The therapeutic applications of the drug are based entirely upon its anaesthetic or anodyne power.
It acts similarly, though less markedly, upon the nerves which determine the secretion of the perspiration, and is therefore a local anaesthetic or anodyne and an anhidrotic. Being rapidly absorbed into the blood, it exercises a long and highly important series of actions on nearly every part and function of the nervous system.
In the form of extract or tincture it is a valuable remedy in the hands of a medical man, either as an anodyne, a hypnotic or a sedative.
In such cases, it is necessary to use such anodyne measures as will not interfere with the subsequent demands that may be made of the skin, i.e.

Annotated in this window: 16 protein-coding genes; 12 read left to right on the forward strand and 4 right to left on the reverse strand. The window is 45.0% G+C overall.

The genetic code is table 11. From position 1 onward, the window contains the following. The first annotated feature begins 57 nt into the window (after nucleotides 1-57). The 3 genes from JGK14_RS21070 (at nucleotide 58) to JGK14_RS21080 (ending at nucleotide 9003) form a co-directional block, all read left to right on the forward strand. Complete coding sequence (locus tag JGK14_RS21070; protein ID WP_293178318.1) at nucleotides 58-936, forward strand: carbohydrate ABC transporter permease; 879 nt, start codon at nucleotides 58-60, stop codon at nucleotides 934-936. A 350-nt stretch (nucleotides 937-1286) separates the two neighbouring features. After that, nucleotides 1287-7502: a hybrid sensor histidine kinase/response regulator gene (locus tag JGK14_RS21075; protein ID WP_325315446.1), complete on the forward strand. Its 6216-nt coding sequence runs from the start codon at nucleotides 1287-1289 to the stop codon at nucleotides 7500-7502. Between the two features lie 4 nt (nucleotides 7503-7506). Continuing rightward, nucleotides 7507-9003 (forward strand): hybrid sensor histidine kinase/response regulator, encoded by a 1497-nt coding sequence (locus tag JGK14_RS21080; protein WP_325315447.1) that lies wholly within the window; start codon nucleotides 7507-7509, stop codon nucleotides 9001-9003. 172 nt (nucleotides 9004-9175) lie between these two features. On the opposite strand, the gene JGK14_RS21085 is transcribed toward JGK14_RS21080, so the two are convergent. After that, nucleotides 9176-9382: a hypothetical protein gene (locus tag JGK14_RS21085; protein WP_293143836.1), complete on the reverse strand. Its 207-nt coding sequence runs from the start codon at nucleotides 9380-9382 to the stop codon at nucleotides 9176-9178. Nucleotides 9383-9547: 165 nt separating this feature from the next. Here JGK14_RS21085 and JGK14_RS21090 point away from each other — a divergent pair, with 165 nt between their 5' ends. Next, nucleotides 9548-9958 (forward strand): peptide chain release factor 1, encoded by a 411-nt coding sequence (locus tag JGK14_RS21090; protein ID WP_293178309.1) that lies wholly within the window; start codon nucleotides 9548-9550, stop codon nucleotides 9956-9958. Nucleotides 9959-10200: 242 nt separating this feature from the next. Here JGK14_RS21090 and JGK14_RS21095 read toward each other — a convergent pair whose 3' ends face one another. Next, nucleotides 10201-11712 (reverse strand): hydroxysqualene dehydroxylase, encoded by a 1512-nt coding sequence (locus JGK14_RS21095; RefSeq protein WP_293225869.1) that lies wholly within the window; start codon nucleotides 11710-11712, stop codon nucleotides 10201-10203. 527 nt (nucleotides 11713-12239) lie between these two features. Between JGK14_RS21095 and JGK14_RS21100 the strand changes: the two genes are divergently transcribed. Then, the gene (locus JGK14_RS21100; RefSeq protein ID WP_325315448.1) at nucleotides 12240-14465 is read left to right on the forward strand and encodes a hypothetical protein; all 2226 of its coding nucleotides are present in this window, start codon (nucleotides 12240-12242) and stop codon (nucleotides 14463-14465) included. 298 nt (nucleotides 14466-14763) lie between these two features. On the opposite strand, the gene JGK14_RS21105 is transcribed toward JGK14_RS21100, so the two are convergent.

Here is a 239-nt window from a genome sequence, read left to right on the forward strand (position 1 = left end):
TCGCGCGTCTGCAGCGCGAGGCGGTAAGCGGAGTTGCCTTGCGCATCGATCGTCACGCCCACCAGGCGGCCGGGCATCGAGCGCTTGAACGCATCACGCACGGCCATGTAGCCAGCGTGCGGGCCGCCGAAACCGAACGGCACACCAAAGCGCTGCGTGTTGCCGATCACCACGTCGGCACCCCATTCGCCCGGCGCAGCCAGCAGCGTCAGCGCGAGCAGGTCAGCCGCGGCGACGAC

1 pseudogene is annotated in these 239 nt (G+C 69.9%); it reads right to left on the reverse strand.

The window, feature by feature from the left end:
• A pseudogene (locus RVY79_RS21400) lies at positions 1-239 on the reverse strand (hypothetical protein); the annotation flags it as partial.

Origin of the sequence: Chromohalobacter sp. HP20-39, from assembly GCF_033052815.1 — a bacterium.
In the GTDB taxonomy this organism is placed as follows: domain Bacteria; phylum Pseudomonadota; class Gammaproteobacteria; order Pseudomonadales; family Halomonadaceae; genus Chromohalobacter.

The British Pharmacopoeia contains a watery solution - the Aqua Chloroformi - which is useful in disguising the taste of nauseous drugs; a liniment which consists of equal parts of camphor liniment and chloroform, and is a useful counter-irritant; the Spiritus Chloroformi (erroneously known as "chloric ether"), which is a useful anodyne in doses of from five to forty drops; and the Tinctura Chloroformi et Morphinae Composita, which is the equivalent of a proprietary drug called chlorodyne.